Futures fluctuated in New York after rising 3.5 percent so far this week. U.S. crude supplies have dropped five weeks since reaching a record level at the end of March, falling faster and earlier than the five-year average. OPEC and its allies support extending the curbs for a further six months, Iraq’s Jabbar Al-Luaibi and Algeria’s Noureddine Boutarfa said Thursday in Baghdad. The two biggest producers participating in the curbs, OPEC’s Saudi Arabia and non-member Russia, both signaled willingness on May 8 to prolong the deal.
Oil is rebounding after a bigger-than-forecast decline in American crude inventories, which are considered a lagging indicator of a rebalancing market by Goldman Sachs Group Inc. While members of the Organization of Petroleum Exporting Countries continue cuts, concerns remain about increasing output from rival producers. OPEC boosted estimates for growth in supplies outside of the group by 64 percent amid a recovery from the U.S. oil industry.
“You have to respect this rally,” John Kilduff, a partner at Again Capital LLC, a New York-based hedge fund that focuses on energy, said by telephone. “OPEC and Saudi Arabia in particular did a lot of heavy lifting this week, and appear to have succeeded in supporting prices, at least for the time being. Some people looking at the inventory declines see it as the beginning of a trend.”
West Texas Intermediate for June delivery rose 7 cents to $47.90 a barrel at 9:26 a.m. on the New York Mercantile Exchange. Total volume traded was about 20 percent above the 100-day average.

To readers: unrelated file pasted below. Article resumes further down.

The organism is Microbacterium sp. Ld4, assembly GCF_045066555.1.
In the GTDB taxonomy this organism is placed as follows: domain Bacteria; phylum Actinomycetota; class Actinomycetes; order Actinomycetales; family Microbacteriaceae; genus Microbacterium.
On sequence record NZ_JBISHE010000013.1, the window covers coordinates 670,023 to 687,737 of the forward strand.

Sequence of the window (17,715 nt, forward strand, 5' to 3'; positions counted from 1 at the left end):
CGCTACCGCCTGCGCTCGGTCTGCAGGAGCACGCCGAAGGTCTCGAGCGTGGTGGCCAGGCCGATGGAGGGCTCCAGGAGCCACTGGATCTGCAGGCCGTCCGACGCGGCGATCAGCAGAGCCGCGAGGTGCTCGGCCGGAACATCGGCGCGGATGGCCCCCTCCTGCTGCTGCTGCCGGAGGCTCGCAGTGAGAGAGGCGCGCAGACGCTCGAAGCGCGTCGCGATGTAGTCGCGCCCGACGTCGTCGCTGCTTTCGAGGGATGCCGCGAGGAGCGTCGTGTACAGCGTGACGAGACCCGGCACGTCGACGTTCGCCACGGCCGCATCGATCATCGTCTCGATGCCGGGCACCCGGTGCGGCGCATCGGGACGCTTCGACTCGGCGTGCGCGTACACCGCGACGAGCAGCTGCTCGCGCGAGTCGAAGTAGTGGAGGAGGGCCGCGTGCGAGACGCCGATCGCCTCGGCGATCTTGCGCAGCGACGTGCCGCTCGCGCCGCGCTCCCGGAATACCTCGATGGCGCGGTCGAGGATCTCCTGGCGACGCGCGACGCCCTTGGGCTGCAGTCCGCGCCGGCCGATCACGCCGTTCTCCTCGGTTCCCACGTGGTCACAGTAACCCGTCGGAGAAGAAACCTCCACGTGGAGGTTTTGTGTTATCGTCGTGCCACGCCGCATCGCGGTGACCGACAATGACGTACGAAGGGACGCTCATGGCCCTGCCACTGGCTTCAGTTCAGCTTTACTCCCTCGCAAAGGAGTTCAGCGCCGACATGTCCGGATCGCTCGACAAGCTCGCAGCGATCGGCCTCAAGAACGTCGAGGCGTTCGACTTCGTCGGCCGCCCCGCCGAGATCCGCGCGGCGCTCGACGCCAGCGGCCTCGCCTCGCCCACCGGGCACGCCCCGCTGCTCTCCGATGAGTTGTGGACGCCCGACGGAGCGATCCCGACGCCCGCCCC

Brent for July settlement climbed 21 cents to $50.98 a barrel on the London-based ICE Futures Europe exchange. Prices are up 3.8 percent this week. The global benchmark crude traded at a $2.72 premium to July WTI.
U.S. supplies declined by 5.25 million barrels to 522.5 million last week, the biggest drop this year, Energy Information Administration data showed Wednesday. While that’s down from a record 535.5 million barrels at the end of March, output rose for a 12th week to 9.3 million barrels a day, the highest since August 2015.
“Oil inventory data indicates that the U.S. oil market has more or less rebalanced,” said Giovanni Staunovo, an analyst at UBS Group AG in Zurich. “The global oil market has moved into a deficit. These cuts are starting to bear fruit.”
- Saudi Arabia and Equatorial Guinea agree on extending oil output reduction deal for at least 6 months. The Saudis also support Equatorial Guinea in joining OPEC, according to Saudi Press Agency
- In OPEC’s battle to revive the global oil market, the group and its allies are digging in for a long war of attrition against shale. U.S. output will be approaching the 9.5 million barrels a day mark by the time OPEC meets in Vienna later this month.